Virginia Tech has hired Mark Carter as a principal gifts officer within the Advancement Division.

Carter, who joined the principal gifts team in March, formerly served as senior director of development for the National Academy of Sciences, where he helped to raise more than $200 million and increase the academy’s unrestricted endowment by more than 25 percent.

“Mark is a great addition to our team,” said Monecia Taylor, the university’s associate vice president for principal gifts. “He brings more than 25 years of experience in fundraising for research or higher education and has a distinguished record of securing multimillion dollar gifts in support of major strategic priorities for the organizations he has served.”

Carter joined the National Academy of Sciences as senior director of development in 2006. In addition to his fundraising responsibilities in that position, he served for more than two years as interim senior director of development for the National Academy of Engineering and for nearly two years as interim director of development operations for the National Academy of Sciences, the National Academy of Engineering, and what was then called the Institute of Medicine.

Prior to joining the National Academy of Sciences, Carter was assistant dean of development for Ohio University’s Fritz J. and Dolores H. Russ College of Engineering and Technology, where he led a capital campaign that exceeded its goal of $30 million. Carter's responsibilities in that position also included managing the university’s largest donor, who bequeathed a $125 million estate.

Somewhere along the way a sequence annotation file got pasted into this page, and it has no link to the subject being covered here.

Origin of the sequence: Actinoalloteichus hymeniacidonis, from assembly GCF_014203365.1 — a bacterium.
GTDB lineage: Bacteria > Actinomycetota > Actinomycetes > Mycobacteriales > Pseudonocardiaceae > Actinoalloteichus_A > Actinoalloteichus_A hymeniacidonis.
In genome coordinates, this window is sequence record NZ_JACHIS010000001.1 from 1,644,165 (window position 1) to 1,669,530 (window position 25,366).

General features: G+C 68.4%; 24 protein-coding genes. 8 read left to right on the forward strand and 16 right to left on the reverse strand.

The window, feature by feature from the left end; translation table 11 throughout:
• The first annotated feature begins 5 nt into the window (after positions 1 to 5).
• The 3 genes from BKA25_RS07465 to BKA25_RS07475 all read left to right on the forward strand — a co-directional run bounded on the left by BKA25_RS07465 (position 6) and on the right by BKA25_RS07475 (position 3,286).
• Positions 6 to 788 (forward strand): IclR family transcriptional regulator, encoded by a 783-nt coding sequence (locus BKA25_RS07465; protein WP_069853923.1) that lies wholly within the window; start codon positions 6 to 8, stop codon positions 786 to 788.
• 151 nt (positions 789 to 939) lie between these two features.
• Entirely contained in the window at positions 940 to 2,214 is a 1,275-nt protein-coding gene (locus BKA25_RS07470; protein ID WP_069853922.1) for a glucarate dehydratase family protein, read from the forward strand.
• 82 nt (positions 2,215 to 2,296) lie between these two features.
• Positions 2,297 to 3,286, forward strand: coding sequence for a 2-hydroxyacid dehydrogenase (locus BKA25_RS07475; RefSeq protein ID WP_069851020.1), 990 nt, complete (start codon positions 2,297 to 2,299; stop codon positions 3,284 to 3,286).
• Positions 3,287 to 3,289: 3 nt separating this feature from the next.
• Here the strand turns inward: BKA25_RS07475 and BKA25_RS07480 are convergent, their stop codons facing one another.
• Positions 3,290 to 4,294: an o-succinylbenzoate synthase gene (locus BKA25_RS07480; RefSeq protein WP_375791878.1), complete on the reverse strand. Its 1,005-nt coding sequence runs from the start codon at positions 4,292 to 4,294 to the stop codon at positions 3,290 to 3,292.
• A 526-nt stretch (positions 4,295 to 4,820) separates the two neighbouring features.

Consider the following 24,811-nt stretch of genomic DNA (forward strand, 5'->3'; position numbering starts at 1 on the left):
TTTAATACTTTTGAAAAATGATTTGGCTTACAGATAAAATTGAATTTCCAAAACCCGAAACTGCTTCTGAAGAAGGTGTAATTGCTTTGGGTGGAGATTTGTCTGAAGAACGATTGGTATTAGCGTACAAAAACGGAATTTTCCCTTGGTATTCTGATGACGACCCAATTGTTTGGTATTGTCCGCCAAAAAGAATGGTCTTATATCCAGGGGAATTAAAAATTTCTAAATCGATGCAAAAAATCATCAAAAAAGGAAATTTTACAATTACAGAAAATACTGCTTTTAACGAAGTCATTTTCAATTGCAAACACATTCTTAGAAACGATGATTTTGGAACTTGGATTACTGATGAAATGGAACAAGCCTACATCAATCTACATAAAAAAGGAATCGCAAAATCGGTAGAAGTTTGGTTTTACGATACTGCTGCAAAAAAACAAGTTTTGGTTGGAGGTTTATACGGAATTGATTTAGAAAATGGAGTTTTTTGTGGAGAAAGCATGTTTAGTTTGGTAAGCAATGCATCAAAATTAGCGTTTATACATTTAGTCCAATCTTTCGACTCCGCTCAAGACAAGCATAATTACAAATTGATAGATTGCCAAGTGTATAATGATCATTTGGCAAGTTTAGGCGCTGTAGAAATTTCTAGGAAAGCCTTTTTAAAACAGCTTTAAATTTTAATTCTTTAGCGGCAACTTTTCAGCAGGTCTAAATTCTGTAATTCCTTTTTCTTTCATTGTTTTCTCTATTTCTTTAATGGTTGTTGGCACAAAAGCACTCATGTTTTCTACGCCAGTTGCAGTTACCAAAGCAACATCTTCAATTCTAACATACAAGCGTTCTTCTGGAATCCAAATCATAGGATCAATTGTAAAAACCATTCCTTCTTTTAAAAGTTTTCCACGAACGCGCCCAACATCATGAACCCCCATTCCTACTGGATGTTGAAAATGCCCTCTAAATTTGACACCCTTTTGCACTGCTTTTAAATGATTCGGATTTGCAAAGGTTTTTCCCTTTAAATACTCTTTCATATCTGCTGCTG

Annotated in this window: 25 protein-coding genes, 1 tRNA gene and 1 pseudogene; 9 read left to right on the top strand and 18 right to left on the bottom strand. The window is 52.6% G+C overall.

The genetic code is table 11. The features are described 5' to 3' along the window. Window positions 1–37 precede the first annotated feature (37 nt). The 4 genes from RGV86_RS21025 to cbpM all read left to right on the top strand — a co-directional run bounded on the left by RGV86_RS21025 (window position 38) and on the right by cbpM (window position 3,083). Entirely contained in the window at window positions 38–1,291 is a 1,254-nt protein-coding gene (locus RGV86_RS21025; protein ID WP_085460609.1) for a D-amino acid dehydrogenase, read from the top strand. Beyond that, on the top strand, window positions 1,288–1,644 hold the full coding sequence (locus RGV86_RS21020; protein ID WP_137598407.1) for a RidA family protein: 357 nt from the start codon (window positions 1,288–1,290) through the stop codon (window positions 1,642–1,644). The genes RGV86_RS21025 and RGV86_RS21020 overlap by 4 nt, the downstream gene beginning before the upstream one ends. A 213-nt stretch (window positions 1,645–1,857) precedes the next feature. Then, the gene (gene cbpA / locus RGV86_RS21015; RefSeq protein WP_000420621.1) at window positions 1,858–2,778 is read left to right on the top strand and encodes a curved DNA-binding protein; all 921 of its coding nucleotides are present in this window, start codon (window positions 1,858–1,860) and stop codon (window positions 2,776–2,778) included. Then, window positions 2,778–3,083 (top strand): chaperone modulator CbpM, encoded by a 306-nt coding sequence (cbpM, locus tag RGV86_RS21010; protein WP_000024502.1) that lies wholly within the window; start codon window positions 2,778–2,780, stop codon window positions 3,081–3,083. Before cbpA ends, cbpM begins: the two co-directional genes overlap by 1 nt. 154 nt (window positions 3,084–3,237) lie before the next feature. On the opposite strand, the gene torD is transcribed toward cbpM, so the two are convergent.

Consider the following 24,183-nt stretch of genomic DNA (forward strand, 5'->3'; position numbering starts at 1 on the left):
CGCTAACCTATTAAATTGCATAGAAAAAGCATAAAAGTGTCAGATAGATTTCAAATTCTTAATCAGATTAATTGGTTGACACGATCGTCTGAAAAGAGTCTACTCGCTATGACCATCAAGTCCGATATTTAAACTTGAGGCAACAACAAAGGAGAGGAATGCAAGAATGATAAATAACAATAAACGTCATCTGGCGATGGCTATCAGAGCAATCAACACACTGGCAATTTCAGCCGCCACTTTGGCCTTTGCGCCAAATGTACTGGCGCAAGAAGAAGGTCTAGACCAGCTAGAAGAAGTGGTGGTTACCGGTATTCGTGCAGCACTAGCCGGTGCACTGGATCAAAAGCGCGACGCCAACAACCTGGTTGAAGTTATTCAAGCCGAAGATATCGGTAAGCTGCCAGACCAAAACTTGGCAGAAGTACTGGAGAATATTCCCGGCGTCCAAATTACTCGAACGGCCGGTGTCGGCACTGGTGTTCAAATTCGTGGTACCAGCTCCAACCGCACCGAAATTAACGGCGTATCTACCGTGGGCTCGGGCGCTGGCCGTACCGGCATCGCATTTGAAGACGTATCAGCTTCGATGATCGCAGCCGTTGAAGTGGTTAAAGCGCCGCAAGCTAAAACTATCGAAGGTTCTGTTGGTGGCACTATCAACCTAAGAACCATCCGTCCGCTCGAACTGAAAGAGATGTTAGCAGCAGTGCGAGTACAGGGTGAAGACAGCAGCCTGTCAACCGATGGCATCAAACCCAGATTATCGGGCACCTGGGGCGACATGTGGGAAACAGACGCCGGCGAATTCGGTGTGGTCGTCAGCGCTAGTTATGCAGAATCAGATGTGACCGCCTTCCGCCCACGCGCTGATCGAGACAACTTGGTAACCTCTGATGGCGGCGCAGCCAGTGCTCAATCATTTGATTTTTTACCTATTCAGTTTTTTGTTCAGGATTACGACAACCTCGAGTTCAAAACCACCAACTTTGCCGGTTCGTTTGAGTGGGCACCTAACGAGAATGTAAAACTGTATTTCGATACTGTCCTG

Carter’s career history also includes serving as assistant dean for development for Ohio University’s College of Education and as assistant director of development for Edinboro University, located in Edinboro, Pennsylvania. Carter obtained his bachelor’s degree from Allegheny College, located in Meadville, Pennsylvania.

The National Academies are located in Washington, D.C. Carter said Virginia Tech’s bold plans to launch an Innovation Campus in the greater Washington, D.C., metro area drew his interest, as did the university’s overall fundraising accomplishments, the fact the university is in a $1.5 billion campaign, and Virginia Tech’s passionate network of alumni.

“I have a nephew who has graduated from Virginia Tech and is doing very well, which is further evidence of the excellent education that Virginia Tech provides,” Carter said. “I am very impressed by the vision and leadership at the university. Virginia Tech is an innovative and forward-looking institution that has maintained its long-standing tradition of Ut Prosim (That I May Serve), and for that reason I cannot think of a better place to be. It’s exciting to be in a position where I can make a difference by helping secure transformational gifts that will enhance Virginia Tech’s ability to serve the world.”

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